My son decided to compile his Christmas wish list last weekend, and I should have known we were in trouble when he fetched the graph paper.
Jack grouped this year’s wishes into five categories: swimming, gaming, “school/business,” “foodstuffs” and “probably will not happen, but ideal,” a pie-in-the-sky category that includes a $2,000 gaming laptop and some contraption with a name that includes so many random letters and numbers, I’m not even sure what it is.
Each of the items is neatly bulleted and each category set off with mathematical brackets.
The food list goes from specific (“Sour Patch Kids or Sour Patch Kids Berries (large bag)”) to pleasingly vague (“pretty much any kind of Skittles”), and should be labeled, more accurately, “Things Designed to Rot My Teeth.”
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The school/business category includes computer software, “various unspecified gift cards” and “cold hard cash (or check).” I asked Jack if he thought about accepting credit cards or PayPal. He said he’d look into that and get back to me.
My favorite part of the wish list by far is a bar chart at the bottom labeled “Probability of gifts by category,” which features penciled-in columns that illustrate his presumed likelihood of receiving said gifts. According to Jack’s calculations, he has a 90 percent chance of getting something gaming-related under the tree this year and only a 2 percent chance of getting one of those big-ticket items from his “ideal” category.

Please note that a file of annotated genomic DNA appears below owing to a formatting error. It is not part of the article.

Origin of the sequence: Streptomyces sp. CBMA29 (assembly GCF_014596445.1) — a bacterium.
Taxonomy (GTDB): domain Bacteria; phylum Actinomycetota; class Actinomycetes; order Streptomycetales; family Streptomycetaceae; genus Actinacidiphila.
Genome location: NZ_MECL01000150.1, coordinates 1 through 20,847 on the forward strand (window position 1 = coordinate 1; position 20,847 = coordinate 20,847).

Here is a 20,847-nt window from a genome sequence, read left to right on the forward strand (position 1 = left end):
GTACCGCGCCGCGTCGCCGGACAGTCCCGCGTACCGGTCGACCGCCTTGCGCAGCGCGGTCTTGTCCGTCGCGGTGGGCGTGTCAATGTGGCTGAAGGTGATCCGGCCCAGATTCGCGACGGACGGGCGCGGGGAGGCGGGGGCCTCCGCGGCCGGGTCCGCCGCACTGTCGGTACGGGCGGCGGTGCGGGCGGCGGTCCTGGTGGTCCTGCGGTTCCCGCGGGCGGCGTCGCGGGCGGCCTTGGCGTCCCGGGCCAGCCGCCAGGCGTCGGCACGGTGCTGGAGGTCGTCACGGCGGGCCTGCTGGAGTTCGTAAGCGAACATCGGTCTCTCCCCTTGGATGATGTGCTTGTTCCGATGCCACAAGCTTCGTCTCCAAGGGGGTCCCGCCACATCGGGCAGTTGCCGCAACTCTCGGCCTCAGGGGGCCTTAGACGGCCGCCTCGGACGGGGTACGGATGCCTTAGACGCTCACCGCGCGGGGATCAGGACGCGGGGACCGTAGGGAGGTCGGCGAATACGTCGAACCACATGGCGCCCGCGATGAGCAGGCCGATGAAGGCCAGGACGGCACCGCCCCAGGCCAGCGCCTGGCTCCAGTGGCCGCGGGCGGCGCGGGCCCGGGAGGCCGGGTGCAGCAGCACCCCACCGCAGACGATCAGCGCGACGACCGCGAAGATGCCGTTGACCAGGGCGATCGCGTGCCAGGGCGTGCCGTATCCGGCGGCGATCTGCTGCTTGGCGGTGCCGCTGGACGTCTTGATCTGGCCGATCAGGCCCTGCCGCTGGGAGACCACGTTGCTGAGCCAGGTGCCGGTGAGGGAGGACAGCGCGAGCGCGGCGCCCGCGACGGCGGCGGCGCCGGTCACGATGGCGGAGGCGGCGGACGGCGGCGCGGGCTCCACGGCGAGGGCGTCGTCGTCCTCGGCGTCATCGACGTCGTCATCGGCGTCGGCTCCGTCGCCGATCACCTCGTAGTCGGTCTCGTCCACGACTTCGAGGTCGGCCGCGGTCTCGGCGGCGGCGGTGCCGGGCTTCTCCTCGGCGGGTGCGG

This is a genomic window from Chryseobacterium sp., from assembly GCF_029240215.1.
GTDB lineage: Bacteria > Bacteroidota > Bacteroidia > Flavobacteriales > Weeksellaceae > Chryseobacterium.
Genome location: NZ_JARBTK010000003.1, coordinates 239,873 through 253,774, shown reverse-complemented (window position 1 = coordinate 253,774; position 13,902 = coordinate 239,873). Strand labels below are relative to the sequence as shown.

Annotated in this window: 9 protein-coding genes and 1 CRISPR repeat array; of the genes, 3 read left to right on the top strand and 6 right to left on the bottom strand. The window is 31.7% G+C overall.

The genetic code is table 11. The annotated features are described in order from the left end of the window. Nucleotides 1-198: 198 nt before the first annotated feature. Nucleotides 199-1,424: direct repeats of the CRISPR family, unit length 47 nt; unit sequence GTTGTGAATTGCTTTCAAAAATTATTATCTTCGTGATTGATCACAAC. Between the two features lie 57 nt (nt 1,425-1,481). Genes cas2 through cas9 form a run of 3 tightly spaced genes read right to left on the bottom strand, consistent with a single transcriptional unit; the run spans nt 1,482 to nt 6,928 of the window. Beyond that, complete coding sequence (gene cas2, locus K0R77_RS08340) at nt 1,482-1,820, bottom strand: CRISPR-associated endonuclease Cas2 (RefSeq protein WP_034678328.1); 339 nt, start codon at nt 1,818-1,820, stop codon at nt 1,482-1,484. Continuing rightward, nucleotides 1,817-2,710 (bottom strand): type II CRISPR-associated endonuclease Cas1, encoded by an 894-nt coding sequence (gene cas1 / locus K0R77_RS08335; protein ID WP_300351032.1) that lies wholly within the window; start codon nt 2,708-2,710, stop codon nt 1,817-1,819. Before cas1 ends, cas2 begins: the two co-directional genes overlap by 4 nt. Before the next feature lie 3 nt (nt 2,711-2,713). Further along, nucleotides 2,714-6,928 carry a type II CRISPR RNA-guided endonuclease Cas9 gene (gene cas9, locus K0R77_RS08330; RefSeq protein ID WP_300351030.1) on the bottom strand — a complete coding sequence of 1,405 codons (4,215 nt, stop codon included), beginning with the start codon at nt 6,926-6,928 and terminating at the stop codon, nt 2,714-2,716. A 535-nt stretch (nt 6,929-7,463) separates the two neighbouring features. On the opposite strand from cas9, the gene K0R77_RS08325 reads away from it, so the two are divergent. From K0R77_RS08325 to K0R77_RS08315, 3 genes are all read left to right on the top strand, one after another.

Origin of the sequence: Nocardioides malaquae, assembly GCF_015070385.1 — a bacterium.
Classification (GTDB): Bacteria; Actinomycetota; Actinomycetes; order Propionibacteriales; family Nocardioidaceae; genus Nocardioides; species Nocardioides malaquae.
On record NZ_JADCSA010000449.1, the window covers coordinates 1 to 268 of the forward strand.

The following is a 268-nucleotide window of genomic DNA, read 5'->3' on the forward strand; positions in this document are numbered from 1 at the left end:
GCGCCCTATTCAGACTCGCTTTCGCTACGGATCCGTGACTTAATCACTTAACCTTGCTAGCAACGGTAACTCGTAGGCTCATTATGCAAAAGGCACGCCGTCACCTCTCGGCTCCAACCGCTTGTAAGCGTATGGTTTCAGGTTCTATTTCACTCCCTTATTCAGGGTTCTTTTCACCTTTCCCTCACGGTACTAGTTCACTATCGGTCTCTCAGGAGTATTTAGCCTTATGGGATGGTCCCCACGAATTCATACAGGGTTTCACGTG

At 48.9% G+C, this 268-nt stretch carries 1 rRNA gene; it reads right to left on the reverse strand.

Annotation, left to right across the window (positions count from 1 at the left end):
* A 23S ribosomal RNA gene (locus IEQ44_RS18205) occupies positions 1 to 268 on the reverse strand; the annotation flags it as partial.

My husband and I chuckled, along with Jack’s sister, Hannah, when the boy presented the list to us with a smile. I grabbed a magnet and tacked it to the fridge, as I’ve done now for more than a decade.
Not too many years ago, Jack scrawled his letter to Santa with a green crayon. He asked for a Furby, a “huge book,” a couple of Thomas the Tank Engine trains and “bilyins and bilyins of choclit.” A few years later, the No. 1 item on his wish list was a whoopee cushion.
Hannah, meanwhile, will turn 17 this month and is past the practice of writing down wishes or circling items in the American Girl catalog. So long ago, when she was 3, she begged for jellybeans and Coca-Cola – “yeddybeans and Coke!” – for Christmas, and she happily declared, upon receiving both, “Santa must love me!”
Her wishes are still simple but muttered in passing: “Clothes. And iTunes.”
Friends who spot Jack’s wish list on our fridge may think he’s greedy. Or maybe they’d denounce me for putting that kind of crash commercialism on display.
I don’t see it that way. To me those lists are a snapshot in time, an annual peek into my children’s wildest imaginings. They reflect where my teenagers are now and hint at the complex people they are becoming.
They say a man’s priorities say a lot about him. So do his Christmas wishes.